#GoodNews: Tele-ECG Machines to Make Heart Scans More Accessible

Alt Remedies
2 min read

Cardiac health is a serious concern in recent times. A new portable Electrocardiography (ECG) device is being developed, which runs on mobile technology, with its main aim to bring change, especially in rural areas, as Better India has reported.

The Tele-ECG is a prototype spearheaded by the Bhabha Atomic Research Centre (BARC) and is being adopted by firms for offering more accessible healthcare solutions in remote areas.

The report is generated in form of an image that can be sent to the expert’s mobile through Multimedia Messaging Service (MMS) or any other file sharing apps. The device is ideally suited for rural health care. In city hospitals, the machine can be operated through Laptop/Desktop and report can be shared on Local Area Network (LAN). ECG report in standard graphical format (as shown above) can be taken on a blank A4 size paper.

Tele-ECG was introduced over 30 years ago and is largely executed via telephone lines, as the name suggests. The limitation is that it can only be done over fixed locations with regular handsets.

With the increase in mobile technology, it’s trying to be harnessed to widen the scope of telemedicine and connect the rural communities with health experts.

ECG reports on paper face the risk of getting lost or fade over time.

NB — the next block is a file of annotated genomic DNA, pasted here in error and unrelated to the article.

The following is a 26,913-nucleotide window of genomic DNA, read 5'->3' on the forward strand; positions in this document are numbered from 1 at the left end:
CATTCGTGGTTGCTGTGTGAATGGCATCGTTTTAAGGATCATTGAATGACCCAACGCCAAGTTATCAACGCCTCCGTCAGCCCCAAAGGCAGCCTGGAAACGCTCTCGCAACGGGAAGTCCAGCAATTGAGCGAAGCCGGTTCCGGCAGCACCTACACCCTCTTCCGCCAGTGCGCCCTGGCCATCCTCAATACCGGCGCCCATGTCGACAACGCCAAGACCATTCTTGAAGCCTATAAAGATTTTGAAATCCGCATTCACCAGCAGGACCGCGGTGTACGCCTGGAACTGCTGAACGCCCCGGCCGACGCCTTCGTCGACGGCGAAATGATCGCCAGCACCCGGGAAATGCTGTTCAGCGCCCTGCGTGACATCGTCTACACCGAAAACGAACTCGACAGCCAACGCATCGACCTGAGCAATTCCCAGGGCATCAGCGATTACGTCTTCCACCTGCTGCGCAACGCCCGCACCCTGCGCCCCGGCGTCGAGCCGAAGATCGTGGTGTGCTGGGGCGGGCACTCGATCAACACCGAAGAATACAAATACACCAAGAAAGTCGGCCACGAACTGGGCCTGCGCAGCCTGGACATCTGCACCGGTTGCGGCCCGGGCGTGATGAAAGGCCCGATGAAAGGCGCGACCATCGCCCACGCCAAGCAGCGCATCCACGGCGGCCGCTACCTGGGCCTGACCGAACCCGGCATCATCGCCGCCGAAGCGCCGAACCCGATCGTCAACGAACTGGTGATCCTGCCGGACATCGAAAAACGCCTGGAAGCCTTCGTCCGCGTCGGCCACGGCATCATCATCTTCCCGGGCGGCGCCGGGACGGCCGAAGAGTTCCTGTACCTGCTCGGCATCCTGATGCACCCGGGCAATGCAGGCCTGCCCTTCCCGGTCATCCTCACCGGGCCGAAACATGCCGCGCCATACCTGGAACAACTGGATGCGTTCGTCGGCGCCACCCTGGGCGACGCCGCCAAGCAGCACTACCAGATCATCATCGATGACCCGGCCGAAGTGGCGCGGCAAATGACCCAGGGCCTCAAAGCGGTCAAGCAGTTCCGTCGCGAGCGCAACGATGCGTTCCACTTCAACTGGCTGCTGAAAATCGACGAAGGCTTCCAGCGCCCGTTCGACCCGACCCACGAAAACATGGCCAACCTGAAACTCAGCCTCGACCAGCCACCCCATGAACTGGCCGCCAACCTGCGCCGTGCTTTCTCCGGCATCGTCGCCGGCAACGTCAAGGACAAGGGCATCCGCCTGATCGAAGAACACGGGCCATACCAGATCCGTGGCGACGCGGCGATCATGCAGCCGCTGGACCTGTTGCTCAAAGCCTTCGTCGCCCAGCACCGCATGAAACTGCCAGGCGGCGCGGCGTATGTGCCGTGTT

Abhinav, founder of Cardea Labs, which is one of the licensees of this mobile technology, says,

Having an affordable 12 lead ECG system on the smartphone will not only boost the digital healthcare space, but this paper-less system will save a huge amount of time, helping the patient and the doctor immensely.

With a successful, low-cost prototype, BARC has begun issuing licenses to certain R&D organisations and automation companies for manufacturing and marketing of the product.

The prototypes are getting modified and readied for a commercial launch.

Cardea Labs will be launching a modified, upgraded version of the device under the name Accurate Tele-ECG On Mobile (ATOM).

ATOM is undergoing clinical studies at AIIMS, Delhi and will be ready to launch by the end of this year’s second trimester after getting necessary certifications and validation, as Abhinav said.

The device is a good prototype, but it isn’t ready for the market yet. As an R&D organisation, we are working on improving the system. We are making the device compatible for all smartphones. The device [developed by BARC] runs on Bluetooth 2.0, but we are converting it to Bluetooth 4.0. It will make a huge difference in battery life, especially for such a portable device, meant for use in rural areas.

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